Dave Juday

Fred Barnes showed in one of his recent columns in the Weekly Standard why he is one of Washington’s premier pundits by summing up President Obama’s performance to date thusly: “two of his stated goals (economic recovery, energy independence) are undermined by his actual policies.” A pithy and insightful observation, indeed.

When it comes to the economy, Obama does talk a mean game. But in the end, his “stimulus” and “recovery” policies will pile up more than $9 trillion in annual federal budget deficits over the next decade and lead us into a national debt that would equal 82 percent of total GDP within 10 years, according to the Congressional Budget Office.

This is not a recipe for growth. Such burdensome debt leaves the economy with a smaller stock of private capital for the future, and our current spending and borrowing binge will almost certainly lead to more taxes.

Moreover, he’s aimed much of his proposed tax burden at energy. The Obama Administration’s 2010 budget proposes $26 billion in new taxes directly on energy companies by what Obama deems as closing "unjustified tax loopholes." This is in addition to broader business taxes, some of which are specifically targeted at energy producers.

What Obama is targeting are not “loopholes” but rather standard tax treatment of the costs of doing business in the energy sector – like deducting the intangible costs of drilling, or amortizing a return on investment over the life of a well under the percentage depletion allowance, or allowing a tax credit for keeping marginal wells in production when oil prices are low. All these so-called loopholes actually add to US energy production, displace imports, and increase US energy independence.

Another significant portion of new government taxes – more than $5 billion annually - comes from a proposed excise tax levied on all oil and natural gas produced from the Gulf of Mexico, which is the source of 25 percent of the oil and 15 percent of the natural gas currently produced in the US! This is after the Obama Interior Department has delayed the release of a new leasing schedule for oil exploration offshore where more than 14 billion barrels of oil lie under federal waters.

Congress lifted the moratorium on offshore wells in October 2008; the Obama Administration won’t even consider a new leasing schedule until August 2009, and then only to start leases in 2010 at the earliest. This is certainly not a bold or meaningful step toward energy independence.

It is not that Obama has a problem signing off on federal leases, per se. Or even offshore platforms, rigs or other major infrastructure projects, for that matter. Because unlike oil and gas leases, President Obama has unveiled and expedited a plan to grant leases, easements, and rights-of-way to build new infrastructure for off-shore wind farms as well as experimental infrastructure to tap into ocean currents as a power source.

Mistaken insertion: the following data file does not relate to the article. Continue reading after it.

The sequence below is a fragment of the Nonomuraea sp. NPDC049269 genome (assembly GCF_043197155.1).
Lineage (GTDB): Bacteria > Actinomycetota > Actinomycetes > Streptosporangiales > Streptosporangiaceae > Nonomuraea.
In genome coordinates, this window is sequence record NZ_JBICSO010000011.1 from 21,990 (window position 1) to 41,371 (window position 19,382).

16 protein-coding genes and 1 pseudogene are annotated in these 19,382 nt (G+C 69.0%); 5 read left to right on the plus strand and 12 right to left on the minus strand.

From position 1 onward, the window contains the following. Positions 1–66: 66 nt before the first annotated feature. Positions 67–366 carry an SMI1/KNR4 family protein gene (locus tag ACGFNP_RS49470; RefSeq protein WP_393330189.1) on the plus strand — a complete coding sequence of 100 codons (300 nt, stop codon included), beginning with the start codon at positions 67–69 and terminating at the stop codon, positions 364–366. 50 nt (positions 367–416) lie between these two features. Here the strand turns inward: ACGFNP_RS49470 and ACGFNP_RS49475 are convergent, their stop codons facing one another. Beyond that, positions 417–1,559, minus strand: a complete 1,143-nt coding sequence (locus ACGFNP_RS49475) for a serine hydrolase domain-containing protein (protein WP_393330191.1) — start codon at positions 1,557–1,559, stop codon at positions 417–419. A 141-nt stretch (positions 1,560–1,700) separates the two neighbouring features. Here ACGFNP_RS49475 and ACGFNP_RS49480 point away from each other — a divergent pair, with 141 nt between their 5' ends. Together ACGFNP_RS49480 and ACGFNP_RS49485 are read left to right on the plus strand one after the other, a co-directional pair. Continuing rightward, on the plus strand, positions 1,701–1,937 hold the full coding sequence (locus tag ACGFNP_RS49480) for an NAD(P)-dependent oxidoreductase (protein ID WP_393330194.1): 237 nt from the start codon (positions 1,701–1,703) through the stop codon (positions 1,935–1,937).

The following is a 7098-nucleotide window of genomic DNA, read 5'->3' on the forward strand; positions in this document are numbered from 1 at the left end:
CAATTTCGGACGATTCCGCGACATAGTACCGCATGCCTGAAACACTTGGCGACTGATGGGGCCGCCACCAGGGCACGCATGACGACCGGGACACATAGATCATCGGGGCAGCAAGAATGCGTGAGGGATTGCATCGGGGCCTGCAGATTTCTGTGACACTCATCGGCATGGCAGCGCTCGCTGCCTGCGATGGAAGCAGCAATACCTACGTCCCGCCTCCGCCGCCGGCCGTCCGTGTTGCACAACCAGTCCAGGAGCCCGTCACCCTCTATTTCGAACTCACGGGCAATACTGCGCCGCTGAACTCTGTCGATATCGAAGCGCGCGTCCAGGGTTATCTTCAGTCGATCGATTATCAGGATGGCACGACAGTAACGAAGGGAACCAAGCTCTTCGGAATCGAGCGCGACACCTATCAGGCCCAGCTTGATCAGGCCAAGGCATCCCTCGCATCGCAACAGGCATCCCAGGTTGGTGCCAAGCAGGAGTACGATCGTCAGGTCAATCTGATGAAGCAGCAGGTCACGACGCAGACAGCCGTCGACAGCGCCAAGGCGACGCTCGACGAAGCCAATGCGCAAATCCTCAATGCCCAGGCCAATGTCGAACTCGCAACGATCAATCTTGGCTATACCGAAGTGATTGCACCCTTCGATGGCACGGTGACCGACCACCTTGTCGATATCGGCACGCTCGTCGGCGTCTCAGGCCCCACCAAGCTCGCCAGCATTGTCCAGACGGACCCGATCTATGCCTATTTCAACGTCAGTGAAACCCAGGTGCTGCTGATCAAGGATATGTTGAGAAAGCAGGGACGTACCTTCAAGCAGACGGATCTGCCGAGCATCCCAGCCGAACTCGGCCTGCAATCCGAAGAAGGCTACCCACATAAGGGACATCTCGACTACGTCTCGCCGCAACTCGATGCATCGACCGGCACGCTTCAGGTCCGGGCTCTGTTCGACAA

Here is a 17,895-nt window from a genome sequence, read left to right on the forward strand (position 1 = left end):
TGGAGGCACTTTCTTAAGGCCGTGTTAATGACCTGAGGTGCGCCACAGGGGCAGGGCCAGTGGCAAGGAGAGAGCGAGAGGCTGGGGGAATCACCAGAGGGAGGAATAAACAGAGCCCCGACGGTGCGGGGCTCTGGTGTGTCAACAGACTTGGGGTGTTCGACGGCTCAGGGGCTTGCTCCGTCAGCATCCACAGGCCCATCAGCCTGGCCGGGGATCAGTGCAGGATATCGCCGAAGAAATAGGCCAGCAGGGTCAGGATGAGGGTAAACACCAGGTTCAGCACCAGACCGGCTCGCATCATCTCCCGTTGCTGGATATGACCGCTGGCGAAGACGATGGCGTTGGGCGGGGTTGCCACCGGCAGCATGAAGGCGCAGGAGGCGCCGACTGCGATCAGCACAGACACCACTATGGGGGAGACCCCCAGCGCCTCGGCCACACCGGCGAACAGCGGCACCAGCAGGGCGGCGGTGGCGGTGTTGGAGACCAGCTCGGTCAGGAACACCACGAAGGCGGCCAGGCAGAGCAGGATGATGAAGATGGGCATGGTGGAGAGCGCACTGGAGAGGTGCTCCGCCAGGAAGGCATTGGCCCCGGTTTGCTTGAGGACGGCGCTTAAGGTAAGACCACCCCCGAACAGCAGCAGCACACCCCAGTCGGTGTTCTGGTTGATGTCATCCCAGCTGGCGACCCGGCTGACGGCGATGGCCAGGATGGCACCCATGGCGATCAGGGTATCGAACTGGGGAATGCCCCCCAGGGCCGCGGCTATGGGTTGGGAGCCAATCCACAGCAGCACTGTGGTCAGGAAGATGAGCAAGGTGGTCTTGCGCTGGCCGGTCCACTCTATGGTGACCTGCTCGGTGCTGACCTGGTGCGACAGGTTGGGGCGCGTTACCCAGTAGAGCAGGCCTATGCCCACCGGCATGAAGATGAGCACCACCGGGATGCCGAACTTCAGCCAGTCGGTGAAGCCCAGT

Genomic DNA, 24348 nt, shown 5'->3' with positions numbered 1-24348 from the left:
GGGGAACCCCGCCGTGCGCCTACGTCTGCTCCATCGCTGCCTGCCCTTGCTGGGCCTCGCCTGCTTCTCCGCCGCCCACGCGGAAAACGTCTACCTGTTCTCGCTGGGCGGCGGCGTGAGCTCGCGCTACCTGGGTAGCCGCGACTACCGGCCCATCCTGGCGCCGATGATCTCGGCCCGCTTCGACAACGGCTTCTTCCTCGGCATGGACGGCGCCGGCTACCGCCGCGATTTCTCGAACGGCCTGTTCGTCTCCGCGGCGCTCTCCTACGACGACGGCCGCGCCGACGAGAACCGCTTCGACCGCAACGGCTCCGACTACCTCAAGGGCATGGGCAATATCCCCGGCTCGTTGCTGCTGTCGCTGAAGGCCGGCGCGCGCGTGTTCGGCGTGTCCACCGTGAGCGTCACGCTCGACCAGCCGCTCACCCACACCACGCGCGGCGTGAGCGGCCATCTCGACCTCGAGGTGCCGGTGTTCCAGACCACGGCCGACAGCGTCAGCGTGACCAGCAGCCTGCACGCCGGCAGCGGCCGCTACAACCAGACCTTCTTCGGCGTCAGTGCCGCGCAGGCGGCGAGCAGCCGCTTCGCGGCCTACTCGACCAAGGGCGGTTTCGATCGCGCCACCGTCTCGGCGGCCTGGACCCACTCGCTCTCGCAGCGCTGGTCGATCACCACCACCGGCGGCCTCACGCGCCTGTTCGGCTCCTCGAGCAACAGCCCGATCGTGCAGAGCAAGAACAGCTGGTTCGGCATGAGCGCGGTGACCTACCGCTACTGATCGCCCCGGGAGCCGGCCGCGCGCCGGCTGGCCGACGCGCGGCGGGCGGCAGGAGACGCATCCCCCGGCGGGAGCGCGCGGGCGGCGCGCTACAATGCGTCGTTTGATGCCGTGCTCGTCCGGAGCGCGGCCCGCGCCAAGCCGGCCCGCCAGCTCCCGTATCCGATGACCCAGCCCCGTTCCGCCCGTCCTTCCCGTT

There is nothing wrong with off-shore wind farms. For example, Denmark – the world’s leader in that technology – produces almost 20 percent of its electricity from off shore wind power. However, Denmark uses about as much electricity as the State of Connecticut. Right now, according to the US Department of Energy, the US generates about one-tenth of one percent of its electricity from wind power. That doesn’t mean we shouldn’t try to expand that percentage – it simply means it is not a viable trade off for oil and gas. Nor does it help the economy with transportation fuel.

Just as the federal government can’t tax the economy into growth, it also cannot tax and regulate our most reliable and efficient domestic energy source into national energy independence. We learned that from Jimmy Carter, who tried, in one form or another, most everything that Barrack Obama has proposed.

At least Jimmy Carter had a sense of what he was putting forth. In a speech unveiling his energy plan in April of 1977, he said his plan “will demand that we make sacrifices and changes in our lives. To some degree, the sacrifices will be painful – but so is any meaningful sacrifice. It will lead to some higher costs, and to some greater inconveniences for everyone.” Barrack Obama, on the other hand, actually has put forth his plan as a way to create a new “clean energy economy” that will create “green jobs” and economic growth.

Indeed, history proves Barnes’ recent observations valid. Despite Obama’s optimism and grandiloquence, the actual policies are still the same old tax and austerity measures of Jimmy Carter’s. They didn’t work then, and they won’t work now.


Dave Juday

Dave Juday is a commodity market analyst and principal of the Juday Group.